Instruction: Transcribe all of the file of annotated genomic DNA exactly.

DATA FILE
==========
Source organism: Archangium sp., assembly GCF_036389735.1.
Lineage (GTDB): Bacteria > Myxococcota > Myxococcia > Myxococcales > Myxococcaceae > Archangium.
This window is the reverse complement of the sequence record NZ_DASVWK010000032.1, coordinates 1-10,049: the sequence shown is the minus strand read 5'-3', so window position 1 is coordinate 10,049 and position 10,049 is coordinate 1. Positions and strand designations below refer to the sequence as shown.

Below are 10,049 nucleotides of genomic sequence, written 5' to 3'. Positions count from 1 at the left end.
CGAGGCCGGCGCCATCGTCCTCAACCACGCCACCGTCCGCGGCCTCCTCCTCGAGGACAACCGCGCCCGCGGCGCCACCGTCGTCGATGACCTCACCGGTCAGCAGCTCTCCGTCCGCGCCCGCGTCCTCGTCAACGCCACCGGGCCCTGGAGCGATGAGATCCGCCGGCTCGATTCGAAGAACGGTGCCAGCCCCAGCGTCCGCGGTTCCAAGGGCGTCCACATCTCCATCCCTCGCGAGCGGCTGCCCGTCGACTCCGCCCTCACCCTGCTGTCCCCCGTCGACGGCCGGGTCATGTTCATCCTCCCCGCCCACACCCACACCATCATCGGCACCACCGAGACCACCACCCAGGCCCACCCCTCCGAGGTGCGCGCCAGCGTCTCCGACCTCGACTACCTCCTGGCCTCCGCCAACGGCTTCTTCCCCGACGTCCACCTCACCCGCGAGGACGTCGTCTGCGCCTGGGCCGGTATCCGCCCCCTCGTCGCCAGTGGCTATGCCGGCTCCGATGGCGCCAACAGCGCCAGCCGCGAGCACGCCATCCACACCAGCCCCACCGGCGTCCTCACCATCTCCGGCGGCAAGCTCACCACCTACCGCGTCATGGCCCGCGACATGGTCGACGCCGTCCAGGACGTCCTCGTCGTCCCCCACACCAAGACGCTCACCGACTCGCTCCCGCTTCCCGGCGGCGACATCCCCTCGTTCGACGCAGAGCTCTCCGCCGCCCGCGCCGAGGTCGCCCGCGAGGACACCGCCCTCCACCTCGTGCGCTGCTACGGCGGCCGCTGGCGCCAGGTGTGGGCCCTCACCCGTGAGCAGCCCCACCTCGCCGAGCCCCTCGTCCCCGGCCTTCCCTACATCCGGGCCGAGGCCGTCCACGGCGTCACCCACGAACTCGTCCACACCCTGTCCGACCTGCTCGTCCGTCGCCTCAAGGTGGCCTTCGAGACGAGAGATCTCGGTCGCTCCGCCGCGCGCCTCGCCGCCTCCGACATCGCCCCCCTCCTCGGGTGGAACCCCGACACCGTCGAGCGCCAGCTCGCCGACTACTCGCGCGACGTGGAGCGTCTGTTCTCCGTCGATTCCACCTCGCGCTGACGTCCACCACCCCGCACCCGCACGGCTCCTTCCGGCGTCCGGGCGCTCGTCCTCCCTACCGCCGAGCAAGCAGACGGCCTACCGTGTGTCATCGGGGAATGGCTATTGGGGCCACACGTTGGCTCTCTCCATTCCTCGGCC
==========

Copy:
Source organism: Archangium sp., assembly GCF_036389735.1.
Lineage (GTDB): Bacteria > Myxococcota > Myxococcia > Myxococcales > Myxococcaceae > Archangium.
This window is the reverse complement of the sequence record NZ_DASVWK010000032.1, coordinates 1-10,049: the sequence shown is the minus strand read 5'-3', so window position 1 is coordinate 10,049 and position 10,049 is coordinate 1. Positions and strand designations below refer to the sequence as shown.

Below are 10,049 nucleotides of genomic sequence, written 5' to 3'. Positions count from 1 at the left end.
CGAGGCCGGCGCCATCGTCCTCAACCACGCCACCGTCCGCGGCCTCCTCCTCGAGGACAACCGCGCCCGCGGCGCCACCGTCGTCGATGACCTCACCGGTCAGCAGCTCTCCGTCCGCGCCCGCGTCCTCGTCAACGCCACCGGGCCCTGGAGCGATGAGATCCGCCGGCTCGATTCGAAGAACGGTGCCAGCCCCAGCGTCCGCGGTTCCAAGGGCGTCCACATCTCCATCCCTCGCGAGCGGCTGCCCGTCGACTCCGCCCTCACCCTGCTGTCCCCCGTCGACGGCCGGGTCATGTTCATCCTCCCCGCCCACACCCACACCATCATCGGCACCACCGAGACCACCACCCAGGCCCACCCCTCCGAGGTGCGCGCCAGCGTCTCCGACCTCGACTACCTCCTGGCCTCCGCCAACGGCTTCTTCCCCGACGTCCACCTCACCCGCGAGGACGTCGTCTGCGCCTGGGCCGGTATCCGCCCCCTCGTCGCCAGTGGCTATGCCGGCTCCGATGGCGCCAACAGCGCCAGCCGCGAGCACGCCATCCACACCAGCCCCACCGGCGTCCTCACCATCTCCGGCGGCAAGCTCACCACCTACCGCGTCATGGCCCGCGACATGGTCGACGCCGTCCAGGACGTCCTCGTCGTCCCCCACACCAAGACGCTCACCGACTCGCTCCCGCTTCCCGGCGGCGACATCCCCTCGTTCGACGCAGAGCTCTCCGCCGCCCGCGCCGAGGTCGCCCGCGAGGACACCGCCCTCCACCTCGTGCGCTGCTACGGCGGCCGCTGGCGCCAGGTGTGGGCCCTCACCCGTGAGCAGCCCCACCTCGCCGAGCCCCTCGTCCCCGGCCTTCCCTACATCCGGGCCGAGGCCGTCCACGGCGTCACCCACGAACTCGTCCACACCCTGTCCGACCTGCTCGTCCGTCGCCTCAAGGTGGCCTTCGAGACGAGAGATCTCGGTCGCTCCGCCGCGCGCCTCGCCGCCTCCGACATCGCCCCCCTCCTCGGGTGGAACCCCGACACCGTCGAGCGCCAGCTCGCCGACTACTCGCGCGACGTGGAGCGTCTGTTCTCCGTCGATTCCACCTCGCGCTGACGTCCACCACCCCGCACCCGCACGGCTCCTTCCGGCGTCCGGGCGCTCGTCCTCCCTACCGCCGAGCAAGCAGACGGCCTACCGTGTGTCATCGGGGAATGGCTATTGGGGCCACACGTTGGCTCTCTCCATTCCTCGGCC